Interest Rates Are Going Higher

It is gradually dawning on markets that lower dollar interest rates are a fantasy. But higher rates will destabilise fiat currencies.

If a chart speaks a thousand words, this is it:

From its peak at about 15% in the early eighties, the trend for US bond yields was down for forty years. When the yield soared through 2.8% in April 2022 (yes, only 2.8%) alarm bells should have been ringing. When it turned down from 5% last October, investors heaved a sigh of relief and then expected interest rates and bond yields to decline: inflation was over.

However, between October and February the monthly inflation rate continually increased (it paused in March at the February rate). Importantly, last month Larry Summers headlined a join report between Harvard and the IMF which came out with a CPI recalculation to include financing costs, stating that in 2022 CPI inflation hit 18%. Those financing costs are still there, so the current official estimates of 3.4% understate it massively. The Great Money Bubble... Stockman, David A. Best Price: $3.03 Buy New $4.99 (as of 05:07 UTC - Details)

Of course, if the Fed cut its funds rate and the banking system followed, the inflation rate based on Summers’ calculation would fall. But that’s not what the Fed is watching. It sees commodity and energy prices rising again. Gasoline, a significant CPI component is rising particularly strongly up 14% this year. But as a mutual friend in the IMF who knows Summers well observed to me, it is amazing how he is ahead of the curve when a change in policy is about to happen. And he is saying that inflation is still a problem, contradicting markets.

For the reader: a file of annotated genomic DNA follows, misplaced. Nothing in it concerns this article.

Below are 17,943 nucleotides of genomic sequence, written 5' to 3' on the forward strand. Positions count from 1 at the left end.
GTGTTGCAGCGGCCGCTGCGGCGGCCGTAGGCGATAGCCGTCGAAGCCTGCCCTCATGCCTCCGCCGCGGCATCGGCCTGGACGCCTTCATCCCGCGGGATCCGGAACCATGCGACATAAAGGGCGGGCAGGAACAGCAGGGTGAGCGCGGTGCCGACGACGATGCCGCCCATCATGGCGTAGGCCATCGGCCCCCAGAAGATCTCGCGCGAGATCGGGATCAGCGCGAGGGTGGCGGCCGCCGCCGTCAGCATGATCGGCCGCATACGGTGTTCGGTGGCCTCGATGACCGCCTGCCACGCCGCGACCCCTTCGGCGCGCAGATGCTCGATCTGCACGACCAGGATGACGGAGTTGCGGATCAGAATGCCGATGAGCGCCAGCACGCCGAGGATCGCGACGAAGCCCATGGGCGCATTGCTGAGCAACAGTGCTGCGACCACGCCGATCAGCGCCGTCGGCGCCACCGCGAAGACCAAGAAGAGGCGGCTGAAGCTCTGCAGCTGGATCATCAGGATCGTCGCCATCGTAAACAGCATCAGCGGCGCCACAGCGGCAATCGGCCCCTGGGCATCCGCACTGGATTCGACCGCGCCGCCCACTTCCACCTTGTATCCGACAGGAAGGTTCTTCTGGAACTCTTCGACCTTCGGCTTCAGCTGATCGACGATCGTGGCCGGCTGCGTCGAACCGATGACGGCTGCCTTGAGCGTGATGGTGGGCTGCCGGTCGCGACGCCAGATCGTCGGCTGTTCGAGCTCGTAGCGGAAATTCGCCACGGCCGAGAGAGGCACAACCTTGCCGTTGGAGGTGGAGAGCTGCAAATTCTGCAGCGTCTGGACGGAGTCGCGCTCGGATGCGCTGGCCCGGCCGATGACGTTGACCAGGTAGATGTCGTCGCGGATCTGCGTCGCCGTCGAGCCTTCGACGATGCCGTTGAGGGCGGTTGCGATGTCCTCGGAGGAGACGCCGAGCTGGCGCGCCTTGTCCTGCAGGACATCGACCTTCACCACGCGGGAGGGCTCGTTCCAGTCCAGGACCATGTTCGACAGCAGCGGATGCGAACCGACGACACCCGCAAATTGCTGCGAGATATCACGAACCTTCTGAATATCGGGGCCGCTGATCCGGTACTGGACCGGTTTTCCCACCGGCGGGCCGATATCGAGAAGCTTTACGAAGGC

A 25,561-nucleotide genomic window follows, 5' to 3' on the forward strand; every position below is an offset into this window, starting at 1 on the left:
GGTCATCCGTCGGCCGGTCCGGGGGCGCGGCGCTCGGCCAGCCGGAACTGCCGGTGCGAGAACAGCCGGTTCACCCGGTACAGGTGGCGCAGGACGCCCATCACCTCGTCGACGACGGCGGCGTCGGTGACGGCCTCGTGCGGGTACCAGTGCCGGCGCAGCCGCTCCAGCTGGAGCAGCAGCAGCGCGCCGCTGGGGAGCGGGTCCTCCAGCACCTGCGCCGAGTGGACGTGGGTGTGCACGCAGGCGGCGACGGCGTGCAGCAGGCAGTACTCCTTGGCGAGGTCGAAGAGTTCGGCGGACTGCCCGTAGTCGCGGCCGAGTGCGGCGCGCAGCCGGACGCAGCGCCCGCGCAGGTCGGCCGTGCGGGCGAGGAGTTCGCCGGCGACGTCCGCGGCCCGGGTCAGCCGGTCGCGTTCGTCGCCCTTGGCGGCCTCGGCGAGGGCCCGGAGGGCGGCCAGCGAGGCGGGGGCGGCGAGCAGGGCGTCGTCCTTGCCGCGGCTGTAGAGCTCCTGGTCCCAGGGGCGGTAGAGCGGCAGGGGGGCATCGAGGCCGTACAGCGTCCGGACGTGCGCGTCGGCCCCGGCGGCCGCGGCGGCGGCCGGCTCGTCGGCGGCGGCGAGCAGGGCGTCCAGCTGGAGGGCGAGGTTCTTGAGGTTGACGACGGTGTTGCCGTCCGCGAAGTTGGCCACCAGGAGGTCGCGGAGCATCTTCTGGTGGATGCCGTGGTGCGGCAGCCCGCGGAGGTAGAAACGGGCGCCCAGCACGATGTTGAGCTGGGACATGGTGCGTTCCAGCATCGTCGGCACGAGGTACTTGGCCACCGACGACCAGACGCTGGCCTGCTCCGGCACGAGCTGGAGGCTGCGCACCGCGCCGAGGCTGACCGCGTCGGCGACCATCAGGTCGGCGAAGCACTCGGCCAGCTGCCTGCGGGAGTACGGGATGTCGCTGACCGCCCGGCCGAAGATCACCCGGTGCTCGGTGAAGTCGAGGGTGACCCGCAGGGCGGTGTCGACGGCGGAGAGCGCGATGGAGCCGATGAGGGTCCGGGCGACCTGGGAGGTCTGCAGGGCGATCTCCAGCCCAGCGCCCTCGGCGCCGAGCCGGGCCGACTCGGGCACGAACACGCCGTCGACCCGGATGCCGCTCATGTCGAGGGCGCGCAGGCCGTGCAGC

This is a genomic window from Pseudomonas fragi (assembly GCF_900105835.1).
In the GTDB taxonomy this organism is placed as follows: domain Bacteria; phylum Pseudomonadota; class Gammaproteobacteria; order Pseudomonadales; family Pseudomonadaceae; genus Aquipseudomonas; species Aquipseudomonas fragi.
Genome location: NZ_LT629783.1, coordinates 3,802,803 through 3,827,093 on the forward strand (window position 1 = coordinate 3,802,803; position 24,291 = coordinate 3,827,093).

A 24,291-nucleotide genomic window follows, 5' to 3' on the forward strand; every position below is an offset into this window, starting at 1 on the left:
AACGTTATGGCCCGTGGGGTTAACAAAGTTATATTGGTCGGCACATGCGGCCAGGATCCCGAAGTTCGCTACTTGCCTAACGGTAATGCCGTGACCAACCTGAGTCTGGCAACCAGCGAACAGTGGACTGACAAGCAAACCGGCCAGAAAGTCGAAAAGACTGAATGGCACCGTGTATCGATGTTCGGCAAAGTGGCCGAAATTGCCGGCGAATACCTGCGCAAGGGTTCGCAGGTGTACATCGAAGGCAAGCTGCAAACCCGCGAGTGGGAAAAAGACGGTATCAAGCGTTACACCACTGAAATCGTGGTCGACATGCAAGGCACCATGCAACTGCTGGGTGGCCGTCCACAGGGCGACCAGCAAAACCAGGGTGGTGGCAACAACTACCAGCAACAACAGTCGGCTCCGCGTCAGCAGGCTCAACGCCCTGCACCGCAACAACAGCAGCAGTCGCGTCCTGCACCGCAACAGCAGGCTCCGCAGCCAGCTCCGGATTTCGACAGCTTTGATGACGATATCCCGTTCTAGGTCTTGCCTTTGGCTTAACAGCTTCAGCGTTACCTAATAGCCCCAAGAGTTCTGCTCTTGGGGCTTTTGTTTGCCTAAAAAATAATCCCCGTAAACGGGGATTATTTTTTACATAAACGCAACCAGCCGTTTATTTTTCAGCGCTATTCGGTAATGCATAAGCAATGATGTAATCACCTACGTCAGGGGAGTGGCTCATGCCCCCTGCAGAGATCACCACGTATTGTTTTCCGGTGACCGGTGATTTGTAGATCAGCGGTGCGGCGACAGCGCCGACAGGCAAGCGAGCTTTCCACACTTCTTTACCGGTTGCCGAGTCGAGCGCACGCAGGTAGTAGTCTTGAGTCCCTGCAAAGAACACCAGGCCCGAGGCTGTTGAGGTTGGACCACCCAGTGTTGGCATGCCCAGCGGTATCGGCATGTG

So yes, the chart above of a thousand words is not to be ignored, and we are seeing that the super-tanker determining global interest rates is on the turn towards higher rates. Expectations of lower rates are being continually deferred and might not even happen. And Summers has been ramming the message home that the Fed should not reduce interest rates in a series of Bloomberg interviews.

US interest rates and bond yields will rise. The consequences for US bond prices and equity values will be extremely bearish, given that prospective valuations of the former will decline materially, and that the relationship with equities is already very stretched. This is illustrated in my next chart.

The negative correlation between the Treasury long bond and the S&P index is normally very tight, the exceptions being during the dot-com bubble, the Lehman crisis, and in the wake of the covid crisis when the Fed suppressed rates to the zero bound and bond yields with it. More recently, the long bond yield has risen significantly, without undermining equities. It is now becoming clear that interest rates are not going to fall as they are optimistically discounted, and equities will surely fall significantly.

The impact on Japan will be devastating

This week has seen the yen fall through the Bank of Japan’s last-ditch line at Y152 as bond yields rose strongly. There’s little doubt that the Bank of Japan will have to raise rates and stop monetising debt.